Break down content into different slides that can be swiped across using mouse, keyboard and touch gestures.



Course Duration

2 hrs 33 mins








  • HTML

    HTML is the starting point of essentially everything, hence it is a requirement.

  • CSS

    CSS is needed for the styling of a slider.

  • JavaScript

    JavaScript is essentially the very engine of a slider, powering its interactivity.

Course overview

Sliders, also known as JavaScript sliders, image sliders, or carousels are a taste of the modern web with which you can narrow down large chunks of information on a web page into more manageable, more serene, and more fancy designs of slides.

Sliders are quite common around the net - it is more than likely that you would've encountered them at some point in your explorations around the web. Even if for some reason you haven't come across sliders in web pages, you at least would've been using them already for a long while by now on your smartphone!

Yes sliders are also present in your smartphone's OS just at the home page where you swipe across thumbnails and they get navigated here and there.. This is what sliders are all about - content divided into pieces known as slides that flow in and flow out at user interactions to make indigestable information, digestable.

Learning outcomes

  1. In what cases might we need a slider on a webpage, and how to approach the task of creating one.
  2. Setting up a very elementary slider, leveraging such ideas as the BEM naming convention, foundational CSS styles, and very basic JavaScript logical constructs.
  3. The different kinds of features that can be given to a slider — the likes of pagination, autoplay, progress bar, and so on.
  4. Adding transition effects to sliders such as fade-in-fade-out, fade-out, slide, etc.
  5. Adding keyboard interactivity to sliders to allow for quick navigation using the keyboard arrow keys.
  6. Adding touch interactivity to sliders to allow users on touch-based devices to have a delightful experience while interacting with the slider.

Table of contents

  1. Foundation

    In this unit we shall start off by laying out an HTML and CSS structure of our slider and then progressively build on it by adding newer and newer features. We will consider a very basic slider with its logic going into JavaScript. After that we will finally take a look at some of the most frequent features given to sliders.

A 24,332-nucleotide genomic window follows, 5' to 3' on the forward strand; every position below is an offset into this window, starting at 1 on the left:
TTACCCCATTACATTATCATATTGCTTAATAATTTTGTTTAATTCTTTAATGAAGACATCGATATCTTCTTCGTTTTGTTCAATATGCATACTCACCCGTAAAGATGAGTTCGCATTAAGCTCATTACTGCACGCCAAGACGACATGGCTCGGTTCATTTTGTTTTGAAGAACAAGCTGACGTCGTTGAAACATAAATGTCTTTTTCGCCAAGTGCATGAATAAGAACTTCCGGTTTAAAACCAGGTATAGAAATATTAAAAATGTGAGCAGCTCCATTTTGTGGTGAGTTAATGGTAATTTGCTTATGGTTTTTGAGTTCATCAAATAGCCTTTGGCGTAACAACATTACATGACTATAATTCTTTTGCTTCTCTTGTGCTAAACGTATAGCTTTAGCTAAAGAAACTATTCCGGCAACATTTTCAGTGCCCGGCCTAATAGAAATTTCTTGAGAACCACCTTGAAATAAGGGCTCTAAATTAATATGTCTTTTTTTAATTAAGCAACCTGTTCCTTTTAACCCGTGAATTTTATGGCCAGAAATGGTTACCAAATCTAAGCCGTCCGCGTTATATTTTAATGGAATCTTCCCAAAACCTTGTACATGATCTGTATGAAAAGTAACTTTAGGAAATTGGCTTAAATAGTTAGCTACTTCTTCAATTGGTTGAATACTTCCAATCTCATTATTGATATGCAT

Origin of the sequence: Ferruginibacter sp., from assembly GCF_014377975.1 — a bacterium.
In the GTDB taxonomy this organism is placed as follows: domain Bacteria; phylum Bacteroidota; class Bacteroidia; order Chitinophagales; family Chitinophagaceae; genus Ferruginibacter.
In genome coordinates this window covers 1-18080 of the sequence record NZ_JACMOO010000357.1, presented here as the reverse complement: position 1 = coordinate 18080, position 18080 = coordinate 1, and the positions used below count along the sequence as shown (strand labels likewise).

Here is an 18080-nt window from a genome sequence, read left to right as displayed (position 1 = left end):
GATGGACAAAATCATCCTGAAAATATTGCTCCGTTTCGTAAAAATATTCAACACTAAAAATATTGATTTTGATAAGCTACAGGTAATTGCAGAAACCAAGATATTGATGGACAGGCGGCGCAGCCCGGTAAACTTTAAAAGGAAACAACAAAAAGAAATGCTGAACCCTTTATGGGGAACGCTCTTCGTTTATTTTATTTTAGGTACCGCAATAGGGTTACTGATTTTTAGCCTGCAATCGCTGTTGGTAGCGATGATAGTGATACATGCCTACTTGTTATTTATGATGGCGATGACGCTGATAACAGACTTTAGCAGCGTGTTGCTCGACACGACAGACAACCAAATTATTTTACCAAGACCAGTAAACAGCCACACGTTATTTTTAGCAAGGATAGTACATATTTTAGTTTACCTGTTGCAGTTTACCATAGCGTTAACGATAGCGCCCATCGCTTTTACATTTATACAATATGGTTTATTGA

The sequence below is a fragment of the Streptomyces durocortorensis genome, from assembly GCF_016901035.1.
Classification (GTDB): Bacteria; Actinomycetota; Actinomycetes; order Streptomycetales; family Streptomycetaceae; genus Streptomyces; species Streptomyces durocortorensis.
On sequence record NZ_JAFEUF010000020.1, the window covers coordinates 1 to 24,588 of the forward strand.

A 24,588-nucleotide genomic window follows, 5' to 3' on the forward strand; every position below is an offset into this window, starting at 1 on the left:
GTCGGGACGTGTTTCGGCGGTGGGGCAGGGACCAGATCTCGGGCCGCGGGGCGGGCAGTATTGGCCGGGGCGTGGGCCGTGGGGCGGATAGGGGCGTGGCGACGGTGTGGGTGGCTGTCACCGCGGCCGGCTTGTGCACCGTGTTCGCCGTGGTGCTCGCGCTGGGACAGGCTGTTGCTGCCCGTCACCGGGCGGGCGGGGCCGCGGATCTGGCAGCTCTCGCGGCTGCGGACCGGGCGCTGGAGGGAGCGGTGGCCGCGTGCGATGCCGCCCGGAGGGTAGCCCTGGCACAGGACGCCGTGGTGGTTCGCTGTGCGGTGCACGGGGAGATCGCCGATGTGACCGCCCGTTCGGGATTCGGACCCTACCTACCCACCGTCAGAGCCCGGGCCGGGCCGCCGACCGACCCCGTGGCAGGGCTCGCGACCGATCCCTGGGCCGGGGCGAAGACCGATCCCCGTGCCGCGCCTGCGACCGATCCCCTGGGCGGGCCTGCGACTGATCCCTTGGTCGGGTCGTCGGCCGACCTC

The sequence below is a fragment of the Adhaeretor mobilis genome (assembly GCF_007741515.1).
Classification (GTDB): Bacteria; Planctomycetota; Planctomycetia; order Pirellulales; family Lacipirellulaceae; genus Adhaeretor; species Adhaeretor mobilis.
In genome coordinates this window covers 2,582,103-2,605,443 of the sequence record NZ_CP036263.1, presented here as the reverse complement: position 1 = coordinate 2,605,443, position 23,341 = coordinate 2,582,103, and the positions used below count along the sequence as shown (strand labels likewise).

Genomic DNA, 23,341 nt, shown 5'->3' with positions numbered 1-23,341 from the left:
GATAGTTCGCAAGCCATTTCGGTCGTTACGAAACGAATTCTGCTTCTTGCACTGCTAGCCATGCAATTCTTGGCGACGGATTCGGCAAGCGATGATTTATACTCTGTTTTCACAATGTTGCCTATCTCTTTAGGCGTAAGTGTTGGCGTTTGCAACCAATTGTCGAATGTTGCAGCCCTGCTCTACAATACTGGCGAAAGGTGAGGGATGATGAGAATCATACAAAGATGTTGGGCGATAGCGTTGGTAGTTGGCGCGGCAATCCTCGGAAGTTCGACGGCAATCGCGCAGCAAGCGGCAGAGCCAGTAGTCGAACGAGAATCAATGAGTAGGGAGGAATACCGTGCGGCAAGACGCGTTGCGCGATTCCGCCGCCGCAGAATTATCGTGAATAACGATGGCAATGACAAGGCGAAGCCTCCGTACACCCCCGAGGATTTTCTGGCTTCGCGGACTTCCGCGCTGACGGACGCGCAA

2. Effects

    In this unit we will solely discover the different types of effects we can give to a slider and specifically how to write code to get them into action. We'll bring on the idea of CSS transitions and animations to help us in developing fluid motions for our slider.
  3. Misc

    In this unit we will discover the slightly more complicated part to sliders i.e of adding touch interactivity. We'll start off with considering very basic touch events, and then improve on them to include the swiping effect into our slider as well. We'll also see how to bind key events to the slider to allow quick interactivity for keyboard users.


  • What if I get stuck somewhere in the course?

    If you're having a hard time understanding a given concept in the course, feel free to reach out to me at, describing the issue you're facing. I'll try my level best to help you out.

  • Some important topics are missing from the course. Why is that so?

    The courses on Codeguage are released while they are still under construction so that learners can get early previews. As I continuously work on adding more and more content to the courses, if a given topic isn't covered today, there's a high chance that it's already under way and will show up very soon. You can follow Codeguage on Twitter to be updated with all the latest content releases.

  • How can I ask any general questions related to the course's content?

    Write to me at

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